Well, the bombs-away teams aren't here. They're watching. The
games are tight. That's why you see people jumping up and
shouting if they don't get a call. It shows you how important
every call is, how important each pitch is."
The Yankees hold the patent on winning this kind of October game.
After Monday night's Game 5, they were 53-18 in six postseasons
under manager Joe Torre, though they'd failed to score more than
four runs in 40 of those 71 games. In their first three wins,
they beat Seattle with scores straight out of the World Cup: 4-2,
3-2 and 3-1.
They win with a formulaic sameness: high quality starting
pitching and enough runs to build a lead for righthanded closer
Mariano Rivera. Starters Clemens, Pettitte and righty Mike
Mussina combined to allow the Mariners six runs in 251/3 innings
in the New York victories. Torre's Yankees are nearly impossible
to beat late. They have lost only one postseason game in which
they led after six innings. Their bullpen is unbeaten (9-0) over
46 consecutive postseason games.
Pettitte, the brim of his cap tugged low on his head--October
chic--shackled Seattle in the series opener at Safeco Field,
holding the major leagues' highest-scoring team in the regular
season (5.72 runs per game) to one run in eight innings while
going to three-ball counts to only three of the 26 batters he
faced. "Andy had that playoff look, that tunnel vision," New
York pitching coach Mel Stottlemyre said.
Said Pettitte, "It's our job to concentrate as hard as we can
every time we pitch. But we're human. The playoffs are
different, with the crowds, the adrenaline and everything that's
on the line. If you concentrated 35 times during the regular
season the way you do in the playoffs, I don't think that you'd
make it through the year. You'd burn out."
Mussina, 32, added another gem in the Yankees' 3-2 Game 2
victory. The Mariners scored only on a fourth-inning, two-run
homer by Stan Javier on a rare Mussina mistake, a changeup he
left up and over the plate. As in Game 1, Rivera finished up,
only this time with what Stottlemyre called "the best cutter I've
ever seen from him. I've never seen his ball jump like that."
Rivera needed only 17 pitches to nail down the final five
outs--three strikeouts and two groundouts. His cut fastball
moved so much it resembled a 93-mph curveball. "I can't control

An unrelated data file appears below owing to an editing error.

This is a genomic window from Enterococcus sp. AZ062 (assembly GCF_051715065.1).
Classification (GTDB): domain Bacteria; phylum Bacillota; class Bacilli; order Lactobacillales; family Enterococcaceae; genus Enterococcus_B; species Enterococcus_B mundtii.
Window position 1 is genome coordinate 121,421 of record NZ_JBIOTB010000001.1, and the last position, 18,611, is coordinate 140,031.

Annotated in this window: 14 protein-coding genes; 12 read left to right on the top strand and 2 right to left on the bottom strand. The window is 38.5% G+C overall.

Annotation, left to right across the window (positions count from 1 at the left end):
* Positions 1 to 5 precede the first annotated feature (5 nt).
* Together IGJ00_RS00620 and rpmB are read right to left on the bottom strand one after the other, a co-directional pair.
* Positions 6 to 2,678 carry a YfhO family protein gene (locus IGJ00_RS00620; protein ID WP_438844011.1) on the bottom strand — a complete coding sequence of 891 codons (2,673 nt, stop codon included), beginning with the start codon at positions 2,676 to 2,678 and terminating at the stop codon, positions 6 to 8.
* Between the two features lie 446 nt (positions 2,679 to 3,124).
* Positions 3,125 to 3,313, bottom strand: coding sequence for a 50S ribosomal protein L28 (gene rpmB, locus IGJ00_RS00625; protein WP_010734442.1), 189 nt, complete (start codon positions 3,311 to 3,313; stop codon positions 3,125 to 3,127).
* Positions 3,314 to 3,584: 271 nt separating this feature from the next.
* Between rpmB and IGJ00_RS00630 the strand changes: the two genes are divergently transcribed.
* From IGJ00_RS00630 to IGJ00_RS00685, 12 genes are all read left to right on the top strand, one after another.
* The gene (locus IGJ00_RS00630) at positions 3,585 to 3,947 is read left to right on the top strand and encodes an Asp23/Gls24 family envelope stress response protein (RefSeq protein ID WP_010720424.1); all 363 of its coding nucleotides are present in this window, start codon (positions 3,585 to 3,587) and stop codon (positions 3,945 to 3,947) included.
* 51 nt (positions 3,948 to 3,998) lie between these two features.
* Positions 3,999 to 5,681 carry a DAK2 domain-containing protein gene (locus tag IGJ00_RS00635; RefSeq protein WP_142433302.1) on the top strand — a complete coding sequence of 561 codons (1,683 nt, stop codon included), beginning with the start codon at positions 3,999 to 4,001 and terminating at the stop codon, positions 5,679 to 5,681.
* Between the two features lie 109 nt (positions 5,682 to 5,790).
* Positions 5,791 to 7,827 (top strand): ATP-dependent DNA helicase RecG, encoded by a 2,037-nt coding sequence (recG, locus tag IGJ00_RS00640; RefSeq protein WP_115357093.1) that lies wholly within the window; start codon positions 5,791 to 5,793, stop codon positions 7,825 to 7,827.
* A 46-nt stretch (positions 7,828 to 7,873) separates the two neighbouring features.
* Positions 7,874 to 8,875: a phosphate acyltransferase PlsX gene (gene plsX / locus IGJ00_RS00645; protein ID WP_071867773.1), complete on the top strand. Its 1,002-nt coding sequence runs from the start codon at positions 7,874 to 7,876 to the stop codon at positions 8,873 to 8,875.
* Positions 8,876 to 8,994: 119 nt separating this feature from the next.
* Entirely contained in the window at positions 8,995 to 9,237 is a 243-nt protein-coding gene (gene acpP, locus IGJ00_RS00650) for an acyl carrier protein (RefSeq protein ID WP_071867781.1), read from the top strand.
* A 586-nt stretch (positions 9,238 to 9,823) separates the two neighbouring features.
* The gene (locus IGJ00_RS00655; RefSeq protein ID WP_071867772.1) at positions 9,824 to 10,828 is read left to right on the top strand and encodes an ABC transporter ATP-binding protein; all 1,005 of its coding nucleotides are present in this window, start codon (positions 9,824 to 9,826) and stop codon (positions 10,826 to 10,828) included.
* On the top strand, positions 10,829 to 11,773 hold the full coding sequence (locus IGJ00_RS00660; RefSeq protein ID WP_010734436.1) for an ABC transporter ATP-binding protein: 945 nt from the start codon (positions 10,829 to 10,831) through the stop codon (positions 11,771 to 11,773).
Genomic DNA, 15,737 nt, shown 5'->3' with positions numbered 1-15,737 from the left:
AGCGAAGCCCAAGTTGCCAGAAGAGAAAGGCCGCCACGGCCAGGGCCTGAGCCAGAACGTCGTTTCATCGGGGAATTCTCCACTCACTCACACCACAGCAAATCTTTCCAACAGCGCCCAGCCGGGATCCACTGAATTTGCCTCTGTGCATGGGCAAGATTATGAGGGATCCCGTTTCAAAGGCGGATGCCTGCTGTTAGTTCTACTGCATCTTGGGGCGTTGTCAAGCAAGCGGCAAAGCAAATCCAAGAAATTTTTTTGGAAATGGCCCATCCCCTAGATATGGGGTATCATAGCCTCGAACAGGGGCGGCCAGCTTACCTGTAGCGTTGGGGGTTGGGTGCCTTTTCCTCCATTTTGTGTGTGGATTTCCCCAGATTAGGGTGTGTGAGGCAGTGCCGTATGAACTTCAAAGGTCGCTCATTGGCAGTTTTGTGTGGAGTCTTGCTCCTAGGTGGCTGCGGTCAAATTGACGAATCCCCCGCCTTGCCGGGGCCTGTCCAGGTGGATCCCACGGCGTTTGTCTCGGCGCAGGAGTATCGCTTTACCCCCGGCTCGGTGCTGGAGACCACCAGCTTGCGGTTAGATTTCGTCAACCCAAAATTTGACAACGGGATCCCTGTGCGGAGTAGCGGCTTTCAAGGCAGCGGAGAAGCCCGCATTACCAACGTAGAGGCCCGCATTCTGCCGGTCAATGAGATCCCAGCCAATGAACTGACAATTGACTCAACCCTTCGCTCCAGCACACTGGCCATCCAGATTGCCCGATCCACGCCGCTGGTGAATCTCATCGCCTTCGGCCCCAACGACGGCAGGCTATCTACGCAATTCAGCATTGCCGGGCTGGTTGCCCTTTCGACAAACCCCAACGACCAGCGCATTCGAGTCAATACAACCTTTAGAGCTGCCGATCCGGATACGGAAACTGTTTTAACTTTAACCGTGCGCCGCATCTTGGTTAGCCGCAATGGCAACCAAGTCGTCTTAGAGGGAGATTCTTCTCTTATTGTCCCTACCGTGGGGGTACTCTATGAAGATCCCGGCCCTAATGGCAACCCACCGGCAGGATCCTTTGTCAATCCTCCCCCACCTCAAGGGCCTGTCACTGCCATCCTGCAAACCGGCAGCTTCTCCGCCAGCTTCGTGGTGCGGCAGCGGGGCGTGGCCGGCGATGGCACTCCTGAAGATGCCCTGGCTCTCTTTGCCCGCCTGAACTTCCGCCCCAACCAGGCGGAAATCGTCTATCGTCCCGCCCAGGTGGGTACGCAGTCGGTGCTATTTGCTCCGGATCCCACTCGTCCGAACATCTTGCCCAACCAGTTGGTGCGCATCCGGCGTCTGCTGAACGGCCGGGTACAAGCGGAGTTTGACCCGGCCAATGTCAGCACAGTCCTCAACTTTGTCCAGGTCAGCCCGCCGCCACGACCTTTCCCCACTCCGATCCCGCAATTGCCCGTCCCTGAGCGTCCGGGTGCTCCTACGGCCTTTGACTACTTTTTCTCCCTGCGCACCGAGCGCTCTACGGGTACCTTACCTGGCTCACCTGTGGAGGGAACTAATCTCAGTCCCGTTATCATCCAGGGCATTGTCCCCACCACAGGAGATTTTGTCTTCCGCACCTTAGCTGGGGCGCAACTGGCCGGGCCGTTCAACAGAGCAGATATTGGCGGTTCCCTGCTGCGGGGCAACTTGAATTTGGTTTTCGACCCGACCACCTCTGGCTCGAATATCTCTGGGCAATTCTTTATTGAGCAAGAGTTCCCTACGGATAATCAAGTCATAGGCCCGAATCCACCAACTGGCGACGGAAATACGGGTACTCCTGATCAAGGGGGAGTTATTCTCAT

it," Rivera said after the game about the break on his pitches.
"I let it go and trust it. Today, whoa! I couldn't believe the
break on it today."
Seattle avoided Rivera in Game 3 with a 14-3 win at Yankee
Stadium, scoring more runs than any other foe in New York's
286-game postseason history. While the Yankees' starter, righty
Orlando Hernandez, didn't make it out of a seven-run Mariners
sixth, 38-year-old Seattle lefthander Jamie Moyer bedazzled the
New York hitters over seven innings for his third victory of the
postseason. In Game 4 the next night, just when it appeared the
Mariners had dented the New York bullpen--a home run by second
baseman Bret Boone off righty Ramiro Mendoza broke an
excruciatingly tense scoreless tie in the eighth--the Yankees
rallied to win yet another October close call. Centerfielder
Bernie Williams tied the game in the bottom of the eighth with a
home run. Then, after Rivera set down Seattle on three pitches
in the top of the ninth, rookie second baseman Alfonso Soriano
won the game in the bottom of the ninth with a two-run dinger
that bounded off the steps in front of the right centerfield
Word of Soriano's dramatic home run reached the Diamondbacks as
they were celebrating their series clincher at Atlanta's Turner
Field. "A lot of guys on this team haven't played at Yankee
Stadium, like Mark Grace," said Johnson, anticipating a matchup
with New York. "He's going to see baseball heaven."
Arizona won the National League West largely on the strength of
Johnson and Schilling--the Diamondbacks were 51-18 when that pair
started and 41-52 in games started by all others--and October has
been no different. Johnson and Schilling are 5-1 with a 1.24 ERA